Sunday, July 12, 2009

Otto's take 2:

I had a picture about an old Santa Cruz surf shop / board rental location up a while ago. here is a more detailed story:
From Ward Coffey Shapes (thanks steiny!)
Otto's Fun Spot

There is a neat story to this picture. I was working for Bob Pearson at the time when he heard that Jeannie was going to sell off all of Otto's boards at the iconic Fun Spot. Bob offered up our help unloading the place and laying out all the boards for her. She was happy to have the help so the next morning Bob picks me up bright and early and we pull his VW van around the back and wait for Jeanie to show.

This gives Bob time to hatch his plan. The idea was to get in quick and do a once over on the boards, check the logo, then the condition. The dogs went straight out front in pretty rows and the choice picks went around the back by the van. We had to work quick before someone else started to pick through our pile.

The pace was furious and soon my back and arms were killing me. Some of the boards had more resin than foam and weighed a ton. There were boards everywhere, stuffed and crammed in a bunch of different racks and up in the rafters. There were also some boxes of old decals and magazines along with other detritus that was downright scary. There were bikes, mats, even a box of zorries, along with the cage Otto kept his parrot in.

Well, after the fire drill a few other folks got into the mix and helped move the boards out and Jeanie was ready to do business. I think her hope was to get $15 - $25 per board, $10 for the dogs.

It's at this point, when Bob is getting thanked by Jeanie, that he mentions he would like to buy a few of the boards and some of the stickers.

"Sure," she says, "which ones?"

"Over here," says Bob, and brings her over to the pile of 20 or so boards and a small box of stickers. Bob made sure that we didn't wipe any of the boards off, that the logos weren't showing, and that we left them as dusty and dirty as possible.

"Tell you what Jeanie. I'd like to give you 5 bucks a board for this bunch and maybe something for these stickers too."

"Now Bob, what've you done. That's not fair to everyone else." Jeanie had a smile on her face and she kept shaking her head. We did have all the boards laid out nicely. It was the end of the line as far as Otto's goes, and she didn't have a lot of attachment to the boards. But she looked up at Bob and said "You got some good ones in there, don't you?"

At that point I wandered away as they worked things out. Next thing I know Bob is saying "Come on, let's go, it's going to take two loads so you'll have to guard the boards." He had his little shop just down the street, right across from the Boardwalk. It wasn't far but I'll tell you in the time he was gone I had to endure telling a bunch of people "these boards are sold". The wise ones weren't too stoked but all the while Jeanie would look over, shake her head, smile, and give me a wink.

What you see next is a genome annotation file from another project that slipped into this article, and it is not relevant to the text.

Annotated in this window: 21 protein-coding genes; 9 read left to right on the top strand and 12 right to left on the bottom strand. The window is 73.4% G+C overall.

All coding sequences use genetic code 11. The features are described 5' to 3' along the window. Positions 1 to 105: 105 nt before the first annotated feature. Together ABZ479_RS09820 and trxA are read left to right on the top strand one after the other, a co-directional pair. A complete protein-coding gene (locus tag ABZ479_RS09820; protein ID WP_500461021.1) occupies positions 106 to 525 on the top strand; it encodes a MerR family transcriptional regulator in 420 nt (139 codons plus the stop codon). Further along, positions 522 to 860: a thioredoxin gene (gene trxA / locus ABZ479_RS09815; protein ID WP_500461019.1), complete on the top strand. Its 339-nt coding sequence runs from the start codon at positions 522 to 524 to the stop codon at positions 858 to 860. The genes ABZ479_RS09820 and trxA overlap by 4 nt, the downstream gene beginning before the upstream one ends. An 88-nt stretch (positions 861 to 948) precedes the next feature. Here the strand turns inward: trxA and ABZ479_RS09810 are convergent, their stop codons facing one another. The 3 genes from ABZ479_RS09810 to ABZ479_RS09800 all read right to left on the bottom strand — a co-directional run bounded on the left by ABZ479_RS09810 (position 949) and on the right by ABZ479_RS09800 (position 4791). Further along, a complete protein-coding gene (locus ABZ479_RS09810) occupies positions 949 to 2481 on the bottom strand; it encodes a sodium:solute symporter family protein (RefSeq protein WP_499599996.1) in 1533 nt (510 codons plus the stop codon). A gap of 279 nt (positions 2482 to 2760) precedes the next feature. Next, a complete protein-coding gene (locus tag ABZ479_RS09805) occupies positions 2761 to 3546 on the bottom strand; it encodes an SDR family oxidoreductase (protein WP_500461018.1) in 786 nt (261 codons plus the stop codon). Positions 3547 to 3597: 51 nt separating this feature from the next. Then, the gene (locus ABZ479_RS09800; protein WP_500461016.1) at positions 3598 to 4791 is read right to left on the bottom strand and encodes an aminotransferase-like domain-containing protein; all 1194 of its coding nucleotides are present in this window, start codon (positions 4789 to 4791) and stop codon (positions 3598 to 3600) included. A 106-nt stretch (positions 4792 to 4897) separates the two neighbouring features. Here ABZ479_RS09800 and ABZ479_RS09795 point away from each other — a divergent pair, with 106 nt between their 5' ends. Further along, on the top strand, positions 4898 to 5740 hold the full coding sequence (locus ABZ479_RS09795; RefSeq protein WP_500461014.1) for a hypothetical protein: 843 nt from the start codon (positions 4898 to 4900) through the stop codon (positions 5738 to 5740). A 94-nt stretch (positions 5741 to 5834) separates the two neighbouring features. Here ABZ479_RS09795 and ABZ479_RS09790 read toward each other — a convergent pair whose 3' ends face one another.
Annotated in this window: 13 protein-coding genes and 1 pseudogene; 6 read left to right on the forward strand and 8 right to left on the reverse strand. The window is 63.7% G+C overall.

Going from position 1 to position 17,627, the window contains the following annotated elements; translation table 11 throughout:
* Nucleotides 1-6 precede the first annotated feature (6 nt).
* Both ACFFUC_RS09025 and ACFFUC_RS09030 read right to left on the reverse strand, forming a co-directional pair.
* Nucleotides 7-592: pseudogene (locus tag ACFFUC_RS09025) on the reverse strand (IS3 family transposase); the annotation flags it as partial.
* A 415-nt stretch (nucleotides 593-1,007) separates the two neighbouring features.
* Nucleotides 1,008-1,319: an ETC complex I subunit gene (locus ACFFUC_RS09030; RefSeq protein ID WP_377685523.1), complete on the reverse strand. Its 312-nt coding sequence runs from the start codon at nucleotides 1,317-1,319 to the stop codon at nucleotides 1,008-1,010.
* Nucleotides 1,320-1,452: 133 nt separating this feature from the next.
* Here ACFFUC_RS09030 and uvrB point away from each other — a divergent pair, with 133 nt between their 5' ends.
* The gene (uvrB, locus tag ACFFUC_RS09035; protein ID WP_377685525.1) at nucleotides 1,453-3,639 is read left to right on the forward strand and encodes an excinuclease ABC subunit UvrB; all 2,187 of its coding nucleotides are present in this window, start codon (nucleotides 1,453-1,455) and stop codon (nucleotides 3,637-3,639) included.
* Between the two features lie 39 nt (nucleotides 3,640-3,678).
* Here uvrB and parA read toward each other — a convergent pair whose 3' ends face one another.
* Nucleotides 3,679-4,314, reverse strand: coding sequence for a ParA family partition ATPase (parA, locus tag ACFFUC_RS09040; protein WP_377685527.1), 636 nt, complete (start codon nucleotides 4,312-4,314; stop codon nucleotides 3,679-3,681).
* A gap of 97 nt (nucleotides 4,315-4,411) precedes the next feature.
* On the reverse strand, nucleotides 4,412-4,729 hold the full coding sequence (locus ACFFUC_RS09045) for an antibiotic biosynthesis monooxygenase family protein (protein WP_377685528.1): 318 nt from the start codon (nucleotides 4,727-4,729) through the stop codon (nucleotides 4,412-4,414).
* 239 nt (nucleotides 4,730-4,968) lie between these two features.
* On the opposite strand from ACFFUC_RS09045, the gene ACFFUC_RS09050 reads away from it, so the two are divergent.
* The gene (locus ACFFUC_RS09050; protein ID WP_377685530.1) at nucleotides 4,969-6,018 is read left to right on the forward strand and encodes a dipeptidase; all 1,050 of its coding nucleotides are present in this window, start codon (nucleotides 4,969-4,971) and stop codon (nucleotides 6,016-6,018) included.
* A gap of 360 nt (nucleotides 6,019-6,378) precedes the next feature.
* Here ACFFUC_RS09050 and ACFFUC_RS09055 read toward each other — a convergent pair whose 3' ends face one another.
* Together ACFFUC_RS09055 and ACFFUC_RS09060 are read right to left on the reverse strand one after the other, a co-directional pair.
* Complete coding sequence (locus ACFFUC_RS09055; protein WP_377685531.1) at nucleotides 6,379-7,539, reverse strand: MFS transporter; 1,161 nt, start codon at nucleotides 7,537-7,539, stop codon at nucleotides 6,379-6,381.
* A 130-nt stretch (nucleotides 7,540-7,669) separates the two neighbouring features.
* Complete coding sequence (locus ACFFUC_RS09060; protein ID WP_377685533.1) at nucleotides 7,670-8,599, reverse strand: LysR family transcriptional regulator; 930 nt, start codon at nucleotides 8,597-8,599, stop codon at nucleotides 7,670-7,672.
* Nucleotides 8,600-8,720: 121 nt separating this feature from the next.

The next week my job was to strip wax (rock hard paraffin) off all the boards and lightly touch up any dings and cracks. Then Bob would compound and polish out the boards and bring them up to the Mission Street store. It's to Bob's credit that he was able to get measurements and templates off the boards. I believe this helped perpetuate the longboard renaissance that was to transpire in the coming decade.

I'll have to admit that in the days when a 5'10" twinfin or a 6'5" single fin was the board of choice, having those nice and shiny old logs in the racks or hanging from the ceiling was very cool. And there were some real gems in there too. My favorite was the 9'10" Coke bottle green Phil Edwards "Honolulu Special". The second I grabbed that board I went "Wow, this board is the real thing." And to this day it still is.

Those boards sure attracted a lot of attention at the shop. It was common to have Reddo, Chuck, Tom, and a cast of others in the shop trading barbs as they checked out the boards and lamenting "$125?! You've got to be joking me. This board was only worth $100 new at best. Plus it's twisted and I know what Bob paid for it. Practically stole it!" On and on it would go. It was a great source of stories and history lessons for me.

Then there was Pete. He would casually stop by every week just to pick up a sticker or two. He was decimating the Gidget, Con, Katin, and other classic stickers until Bob cut him off.

There were a lot of boards at Otto's. Most of them were dogs but I know that there were some other good ones in that place that we didn't get and I hope that there are good stories about those boards too.

When I think back, I don't really dwell on the priceless gems covered by dust, sand, and time. I think about the stories each board could tell of stoke, tragedy, and triumph.

Like the young gremmie who could barely drag the board across the beach with his dad saying, "If you want to ride it you have to carry it."

Or the first time a young girl ever was out on the ocean, paddling out to the kelp beds and the otters, kelp crabs, and schools of sardines flashing silver in the jade green water.

Or the show off know it all taking his board across the shins and being forced to watch from the beach as the kooks frolic and splash and carelessly fall in love with the ocean and waves.

And of all the stories of those who caught their first waves with the cypress lined cliffs to their left and the wharf to their right and nothing but the spray and the rush of the wind in front of them, hurtling towards shore and knowing they wanted to do this for the rest of their life.

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